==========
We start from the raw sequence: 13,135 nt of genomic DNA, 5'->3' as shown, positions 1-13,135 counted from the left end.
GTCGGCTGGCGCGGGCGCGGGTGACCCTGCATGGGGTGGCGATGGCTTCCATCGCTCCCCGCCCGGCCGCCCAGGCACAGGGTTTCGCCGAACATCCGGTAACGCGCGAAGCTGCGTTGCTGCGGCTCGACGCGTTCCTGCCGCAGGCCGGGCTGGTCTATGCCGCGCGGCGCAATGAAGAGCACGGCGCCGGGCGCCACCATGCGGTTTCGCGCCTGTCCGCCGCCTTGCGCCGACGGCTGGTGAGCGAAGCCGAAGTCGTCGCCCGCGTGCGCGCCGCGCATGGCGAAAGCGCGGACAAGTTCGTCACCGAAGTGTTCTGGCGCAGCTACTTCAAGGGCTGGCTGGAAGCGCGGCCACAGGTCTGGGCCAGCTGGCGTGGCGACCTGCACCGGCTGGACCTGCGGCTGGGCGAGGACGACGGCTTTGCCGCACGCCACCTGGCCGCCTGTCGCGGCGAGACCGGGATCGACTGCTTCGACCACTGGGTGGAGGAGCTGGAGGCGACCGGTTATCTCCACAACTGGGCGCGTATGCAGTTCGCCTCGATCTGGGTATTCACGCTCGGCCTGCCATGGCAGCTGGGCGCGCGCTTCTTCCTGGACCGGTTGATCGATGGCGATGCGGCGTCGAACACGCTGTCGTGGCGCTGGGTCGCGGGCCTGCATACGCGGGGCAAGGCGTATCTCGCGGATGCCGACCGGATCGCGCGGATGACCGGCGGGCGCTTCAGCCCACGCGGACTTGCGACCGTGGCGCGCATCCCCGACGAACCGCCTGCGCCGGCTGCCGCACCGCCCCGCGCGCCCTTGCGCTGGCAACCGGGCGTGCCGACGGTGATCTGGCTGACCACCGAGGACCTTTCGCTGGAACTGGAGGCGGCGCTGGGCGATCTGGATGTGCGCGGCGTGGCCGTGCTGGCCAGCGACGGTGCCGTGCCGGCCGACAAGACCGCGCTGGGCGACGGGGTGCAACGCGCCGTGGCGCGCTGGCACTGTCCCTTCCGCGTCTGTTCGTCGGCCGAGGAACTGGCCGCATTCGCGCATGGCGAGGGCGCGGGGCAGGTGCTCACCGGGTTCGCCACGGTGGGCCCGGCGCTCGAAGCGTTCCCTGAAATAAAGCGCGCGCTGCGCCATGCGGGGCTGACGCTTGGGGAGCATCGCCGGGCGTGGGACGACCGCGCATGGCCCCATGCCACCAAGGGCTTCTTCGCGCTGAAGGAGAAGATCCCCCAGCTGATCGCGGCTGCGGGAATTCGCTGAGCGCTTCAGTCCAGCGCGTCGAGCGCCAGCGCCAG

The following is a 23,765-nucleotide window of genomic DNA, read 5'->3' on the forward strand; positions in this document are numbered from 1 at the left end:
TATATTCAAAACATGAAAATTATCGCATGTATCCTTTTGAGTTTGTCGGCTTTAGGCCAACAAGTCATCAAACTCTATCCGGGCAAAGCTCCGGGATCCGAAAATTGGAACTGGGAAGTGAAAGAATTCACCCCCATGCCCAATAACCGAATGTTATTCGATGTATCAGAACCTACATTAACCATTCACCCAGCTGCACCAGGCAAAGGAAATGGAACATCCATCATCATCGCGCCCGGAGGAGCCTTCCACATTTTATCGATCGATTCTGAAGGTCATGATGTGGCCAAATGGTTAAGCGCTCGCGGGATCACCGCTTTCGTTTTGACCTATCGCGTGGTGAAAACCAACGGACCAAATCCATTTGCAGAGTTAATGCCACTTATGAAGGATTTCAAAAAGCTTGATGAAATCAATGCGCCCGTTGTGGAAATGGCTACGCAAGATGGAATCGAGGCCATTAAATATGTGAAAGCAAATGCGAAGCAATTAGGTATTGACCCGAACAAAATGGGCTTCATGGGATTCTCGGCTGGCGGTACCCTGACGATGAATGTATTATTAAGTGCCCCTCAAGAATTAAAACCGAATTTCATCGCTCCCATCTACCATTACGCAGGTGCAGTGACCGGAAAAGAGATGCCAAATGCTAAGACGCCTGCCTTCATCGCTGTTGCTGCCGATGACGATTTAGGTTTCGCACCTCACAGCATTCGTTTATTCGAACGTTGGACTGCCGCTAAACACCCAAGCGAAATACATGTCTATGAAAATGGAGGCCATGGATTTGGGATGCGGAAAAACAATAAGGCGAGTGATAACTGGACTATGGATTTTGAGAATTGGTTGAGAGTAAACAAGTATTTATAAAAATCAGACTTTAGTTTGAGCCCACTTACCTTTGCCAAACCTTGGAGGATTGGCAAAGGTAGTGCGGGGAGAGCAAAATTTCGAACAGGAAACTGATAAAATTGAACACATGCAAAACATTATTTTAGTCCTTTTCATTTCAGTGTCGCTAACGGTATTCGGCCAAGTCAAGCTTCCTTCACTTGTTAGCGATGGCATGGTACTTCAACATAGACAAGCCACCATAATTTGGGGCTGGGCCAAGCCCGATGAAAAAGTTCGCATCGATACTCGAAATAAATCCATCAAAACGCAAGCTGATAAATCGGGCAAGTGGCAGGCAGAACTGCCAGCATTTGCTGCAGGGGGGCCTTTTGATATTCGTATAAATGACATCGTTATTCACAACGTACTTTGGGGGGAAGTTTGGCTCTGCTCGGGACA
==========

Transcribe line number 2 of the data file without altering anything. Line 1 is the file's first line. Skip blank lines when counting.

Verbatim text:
GTCGGCTGGCGCGGGCGCGGGTGACCCTGCATGGGGTGGCGATGGCTTCCATCGCTCCCCGCCCGGCCGCCCAGGCACAGGGTTTCGCCGAACATCCGGTAACGCGCGAAGCTGCGTTGCTGCGGCTCGACGCGTTCCTGCCGCAGGCCGGGCTGGTCTATGCCGCGCGGCGCAATGAAGAGCACGGCGCCGGGCGCCACCATGCGGTTTCGCGCCTGTCCGCCGCCTTGCGCCGACGGCTGGTGAGCGAAGCCGAAGTCGTCGCCCGCGTGCGCGCCGCGCATGGCGAAAGCGCGGACAAGTTCGTCACCGAAGTGTTCTGGCGCAGCTACTTCAAGGGCTGGCTGGAAGCGCGGCCACAGGTCTGGGCCAGCTGGCGTGGCGACCTGCACCGGCTGGACCTGCGGCTGGGCGAGGACGACGGCTTTGCCGCACGCCACCTGGCCGCCTGTCGCGGCGAGACCGGGATCGACTGCTTCGACCACTGGGTGGAGGAGCTGGAGGCGACCGGTTATCTCCACAACTGGGCGCGTATGCAGTTCGCCTCGATCTGGGTATTCACGCTCGGCCTGCCATGGCAGCTGGGCGCGCGCTTCTTCCTGGACCGGTTGATCGATGGCGATGCGGCGTCGAACACGCTGTCGTGGCGCTGGGTCGCGGGCCTGCATACGCGGGGCAAGGCGTATCTCGCGGATGCCGACCGGATCGCGCGGATGACCGGCGGGCGCTTCAGCCCACGCGGACTTGCGACCGTGGCGCGCATCCCCGACGAACCGCCTGCGCCGGCTGCCGCACCGCCCCGCGCGCCCTTGCGCTGGCAACCGGGCGTGCCGACGGTGATCTGGCTGACCACCGAGGACCTTTCGCTGGAACTGGAGGCGGCGCTGGGCGATCTGGATGTGCGCGGCGTGGCCGTGCTGGCCAGCGACGGTGCCGTGCCGGCCGACAAGACCGCGCTGGGCGACGGGGTGCAACGCGCCGTGGCGCGCTGGCACTGTCCCTTCCGCGTCTGTTCGTCGGCCGAGGAACTGGCCGCATTCGCGCATGGCGAGGGCGCGGGGCAGGTGCTCACCGGGTTCGCCACGGTGGGCCCGGCGCTCGAAGCGTTCCCTGAAATAAAGCGCGCGCTGCGCCATGCGGGGCTGACGCTTGGGGAGCATCGCCGGGCGTGGGACGACCGCGCATGGCCCCATGCCACCAAGGGCTTCTTCGCGCTGAAGGAGAAGATCCCCCAGCTGATCGCGGCTGCGGGAATTCGCTGAGCGCTTCAGTCCAGCGCGTCGAGCGCCAGCGCCAG